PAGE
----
Abstract Title:

Developmental and genetic toxicity of stannous chloride in mouse dams and fetuses.

Abstract Source:

Mutat Res. 2008 Dec 8;657(2):105-10. Epub 2008 Aug 22. PMID: 18789401

Abstract Author(s):

Aida I El-Makawy, Shenouda M Girgis, Wagdy K B Khalil

Article Affiliation:

Cell Biology Department, National Research Center, 12622 Dokki, Cairo, Egypt. makawy2000@yahoo.com


Humans are exposed to stannous chloride (SnCl2) present in packaged food, soft drinks, biocides, dentifrices, etc. Health effects in children exposed to tin and tin compounds have not been investigated yet. Therefore, we evaluated the possible teratogenic and genotoxic effects of SnCl2 in pregnant female mice and their fetuses. Teratogenic effects including morphological malformation of the fetus and its skeleton were observed. Exposures to environmental stressors including toxic chemicals that have the potential of modulating the immune system can often be linked to ecologically relevant endpoints, such as reduced resistance to disease. Therefore, the semi-quantitative reverse-transcription PCR (RT-PCR) assay was used to evaluate the expression of immune-response genes in the liver of SnCl2-treated dams and their fetuses. Bone-marrow cells of dams and fetuses were investigated for the presence of aberrant chromosomes. Three oral doses of SnCl2 (2, 10 and 20 mg/kg bw) were tested. The results of the teratological study show that SnCl2 induced a significant decrease in the number of living fetuses and a significant increase in the number of post-implantation losses. The high dose of SnCl2 induced complete post-implantation loss. Furthermore, SnCl2 caused reduction in the ossification of the fetal skeleton. The RT-PCR assay showed that the immune-response genes GARP and SIMP were not expressed in the liver of dams and fetuses in the controls or in the group treated with SnCl2 at 2 mg/kg bw. However, the expression of these genes was up-regulated in the groups treated with the other doses of SnCl2. Regarding the chromosome analysis, SnCl2 induced a dose-dependent increase in the frequency of individual and total chromosomal aberrations (P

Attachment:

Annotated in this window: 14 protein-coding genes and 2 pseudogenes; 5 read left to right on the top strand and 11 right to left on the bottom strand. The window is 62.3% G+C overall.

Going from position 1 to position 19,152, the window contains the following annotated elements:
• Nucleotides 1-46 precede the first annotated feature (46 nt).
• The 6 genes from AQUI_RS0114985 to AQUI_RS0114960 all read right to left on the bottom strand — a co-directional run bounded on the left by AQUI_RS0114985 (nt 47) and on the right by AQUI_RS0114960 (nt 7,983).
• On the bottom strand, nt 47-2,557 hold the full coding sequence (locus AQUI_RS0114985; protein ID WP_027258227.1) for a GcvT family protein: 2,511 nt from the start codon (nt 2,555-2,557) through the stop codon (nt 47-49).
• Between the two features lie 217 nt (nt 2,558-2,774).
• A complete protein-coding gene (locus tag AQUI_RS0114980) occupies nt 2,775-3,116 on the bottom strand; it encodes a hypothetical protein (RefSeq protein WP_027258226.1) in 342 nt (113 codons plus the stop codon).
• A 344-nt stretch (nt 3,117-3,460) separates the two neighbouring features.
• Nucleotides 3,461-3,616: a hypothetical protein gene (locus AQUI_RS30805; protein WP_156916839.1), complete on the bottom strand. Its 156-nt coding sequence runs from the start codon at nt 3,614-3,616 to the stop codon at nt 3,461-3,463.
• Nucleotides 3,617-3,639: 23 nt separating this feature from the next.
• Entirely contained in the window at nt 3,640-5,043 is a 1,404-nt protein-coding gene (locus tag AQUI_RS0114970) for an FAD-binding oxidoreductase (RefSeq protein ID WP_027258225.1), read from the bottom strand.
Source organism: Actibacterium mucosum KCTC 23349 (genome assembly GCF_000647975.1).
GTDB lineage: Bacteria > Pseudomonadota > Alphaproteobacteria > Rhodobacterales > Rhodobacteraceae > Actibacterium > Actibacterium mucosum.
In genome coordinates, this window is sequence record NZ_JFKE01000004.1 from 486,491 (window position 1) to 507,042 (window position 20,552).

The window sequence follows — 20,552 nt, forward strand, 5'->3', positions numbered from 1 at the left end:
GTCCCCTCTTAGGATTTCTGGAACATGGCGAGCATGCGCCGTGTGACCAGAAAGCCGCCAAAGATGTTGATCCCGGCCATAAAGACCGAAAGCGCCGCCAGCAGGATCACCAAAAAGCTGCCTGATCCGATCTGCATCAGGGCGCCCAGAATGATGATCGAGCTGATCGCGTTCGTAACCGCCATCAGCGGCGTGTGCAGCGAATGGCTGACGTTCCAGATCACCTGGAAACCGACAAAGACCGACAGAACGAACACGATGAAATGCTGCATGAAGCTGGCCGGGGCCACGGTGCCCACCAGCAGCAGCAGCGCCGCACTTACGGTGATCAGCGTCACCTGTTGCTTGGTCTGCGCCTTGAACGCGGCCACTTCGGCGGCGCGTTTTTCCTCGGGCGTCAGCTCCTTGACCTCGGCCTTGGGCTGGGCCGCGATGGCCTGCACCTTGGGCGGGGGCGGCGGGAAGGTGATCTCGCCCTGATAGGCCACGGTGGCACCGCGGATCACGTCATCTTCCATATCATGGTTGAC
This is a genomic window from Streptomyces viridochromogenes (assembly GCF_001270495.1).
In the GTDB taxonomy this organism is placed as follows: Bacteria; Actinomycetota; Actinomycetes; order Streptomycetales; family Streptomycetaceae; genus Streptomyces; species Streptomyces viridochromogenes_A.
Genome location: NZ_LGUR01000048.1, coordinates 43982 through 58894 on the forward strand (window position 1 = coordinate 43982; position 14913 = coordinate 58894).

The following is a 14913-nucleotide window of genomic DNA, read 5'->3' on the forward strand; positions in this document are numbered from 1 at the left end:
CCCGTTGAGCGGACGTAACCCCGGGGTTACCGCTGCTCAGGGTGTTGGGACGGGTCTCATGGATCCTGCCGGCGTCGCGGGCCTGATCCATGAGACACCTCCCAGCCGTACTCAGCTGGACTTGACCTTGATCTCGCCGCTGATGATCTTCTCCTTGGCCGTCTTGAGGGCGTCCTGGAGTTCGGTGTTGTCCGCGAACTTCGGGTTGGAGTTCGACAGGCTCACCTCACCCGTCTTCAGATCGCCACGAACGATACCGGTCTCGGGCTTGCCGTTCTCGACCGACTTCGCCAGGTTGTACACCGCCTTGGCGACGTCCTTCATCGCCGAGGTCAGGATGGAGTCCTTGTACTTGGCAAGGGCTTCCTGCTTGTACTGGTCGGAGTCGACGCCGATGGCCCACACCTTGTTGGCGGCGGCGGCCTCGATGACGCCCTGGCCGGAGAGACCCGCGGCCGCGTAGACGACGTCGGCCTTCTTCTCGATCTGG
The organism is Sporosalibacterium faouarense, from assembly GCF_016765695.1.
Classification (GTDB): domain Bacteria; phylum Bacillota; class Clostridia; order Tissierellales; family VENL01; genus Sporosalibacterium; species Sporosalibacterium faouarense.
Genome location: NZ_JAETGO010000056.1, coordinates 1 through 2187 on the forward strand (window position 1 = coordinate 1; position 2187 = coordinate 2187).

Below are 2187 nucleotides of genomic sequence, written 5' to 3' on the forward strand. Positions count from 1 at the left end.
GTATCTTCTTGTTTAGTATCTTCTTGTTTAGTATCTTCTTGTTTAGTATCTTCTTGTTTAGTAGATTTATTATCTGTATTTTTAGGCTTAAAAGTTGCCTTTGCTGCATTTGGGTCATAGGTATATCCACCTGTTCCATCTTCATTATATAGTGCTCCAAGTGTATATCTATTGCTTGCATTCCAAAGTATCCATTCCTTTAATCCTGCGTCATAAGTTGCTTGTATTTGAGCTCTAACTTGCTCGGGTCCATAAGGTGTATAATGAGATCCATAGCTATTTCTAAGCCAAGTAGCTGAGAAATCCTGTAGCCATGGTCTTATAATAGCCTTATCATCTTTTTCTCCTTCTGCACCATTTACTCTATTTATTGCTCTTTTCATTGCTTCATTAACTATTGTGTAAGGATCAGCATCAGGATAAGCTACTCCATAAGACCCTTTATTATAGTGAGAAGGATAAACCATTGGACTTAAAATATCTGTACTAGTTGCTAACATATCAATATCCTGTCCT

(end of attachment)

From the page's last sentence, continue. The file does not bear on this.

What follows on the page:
Study Type : Animal Study
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